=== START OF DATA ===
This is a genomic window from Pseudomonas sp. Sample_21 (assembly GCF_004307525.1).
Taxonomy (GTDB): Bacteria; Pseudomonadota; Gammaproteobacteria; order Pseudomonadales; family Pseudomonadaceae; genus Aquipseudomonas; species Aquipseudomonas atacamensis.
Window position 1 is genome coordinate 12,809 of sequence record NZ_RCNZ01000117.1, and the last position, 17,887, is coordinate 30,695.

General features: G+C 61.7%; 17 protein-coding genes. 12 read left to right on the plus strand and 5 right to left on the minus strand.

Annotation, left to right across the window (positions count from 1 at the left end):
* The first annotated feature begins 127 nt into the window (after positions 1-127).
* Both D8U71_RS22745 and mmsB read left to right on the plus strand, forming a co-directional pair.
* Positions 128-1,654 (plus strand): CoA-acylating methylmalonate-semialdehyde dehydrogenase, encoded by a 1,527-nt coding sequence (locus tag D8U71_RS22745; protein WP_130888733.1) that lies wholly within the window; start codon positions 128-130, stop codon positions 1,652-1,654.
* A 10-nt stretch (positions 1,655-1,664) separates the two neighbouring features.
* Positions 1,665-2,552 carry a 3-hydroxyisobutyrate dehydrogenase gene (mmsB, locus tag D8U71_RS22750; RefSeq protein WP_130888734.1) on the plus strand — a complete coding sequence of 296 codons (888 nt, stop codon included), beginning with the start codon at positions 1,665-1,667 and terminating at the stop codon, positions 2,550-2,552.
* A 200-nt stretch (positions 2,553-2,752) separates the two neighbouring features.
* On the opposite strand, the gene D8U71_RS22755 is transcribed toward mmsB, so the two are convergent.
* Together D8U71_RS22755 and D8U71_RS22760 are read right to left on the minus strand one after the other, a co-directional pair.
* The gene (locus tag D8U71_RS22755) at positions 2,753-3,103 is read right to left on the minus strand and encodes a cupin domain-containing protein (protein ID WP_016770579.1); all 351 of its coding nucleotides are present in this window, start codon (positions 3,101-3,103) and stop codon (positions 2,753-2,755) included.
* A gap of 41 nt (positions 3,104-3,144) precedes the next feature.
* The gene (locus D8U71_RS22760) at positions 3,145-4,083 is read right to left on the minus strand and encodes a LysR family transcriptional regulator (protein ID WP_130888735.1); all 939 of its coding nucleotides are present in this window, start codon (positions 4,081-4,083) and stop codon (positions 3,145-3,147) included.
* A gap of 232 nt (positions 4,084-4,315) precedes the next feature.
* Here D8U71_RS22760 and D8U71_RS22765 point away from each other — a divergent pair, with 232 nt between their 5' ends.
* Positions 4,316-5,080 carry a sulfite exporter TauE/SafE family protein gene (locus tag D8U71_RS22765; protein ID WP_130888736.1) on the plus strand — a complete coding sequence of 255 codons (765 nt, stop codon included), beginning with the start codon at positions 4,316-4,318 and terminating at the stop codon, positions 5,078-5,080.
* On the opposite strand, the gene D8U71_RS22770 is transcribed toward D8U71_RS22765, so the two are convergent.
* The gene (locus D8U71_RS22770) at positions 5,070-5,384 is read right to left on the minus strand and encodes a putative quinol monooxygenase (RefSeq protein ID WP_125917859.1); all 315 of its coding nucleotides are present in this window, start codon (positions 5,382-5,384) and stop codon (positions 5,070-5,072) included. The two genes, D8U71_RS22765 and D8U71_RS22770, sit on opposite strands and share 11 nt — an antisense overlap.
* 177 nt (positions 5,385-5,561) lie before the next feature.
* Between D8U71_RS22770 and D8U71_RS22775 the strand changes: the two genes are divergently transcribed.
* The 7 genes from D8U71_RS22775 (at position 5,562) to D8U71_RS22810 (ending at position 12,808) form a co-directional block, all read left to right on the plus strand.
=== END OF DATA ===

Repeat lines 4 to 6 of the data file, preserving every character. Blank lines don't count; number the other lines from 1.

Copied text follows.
General features: G+C 61.7%; 17 protein-coding genes. 12 read left to right on the plus strand and 5 right to left on the minus strand.

Annotation, left to right across the window (positions count from 1 at the left end):
* The first annotated feature begins 127 nt into the window (after positions 1-127).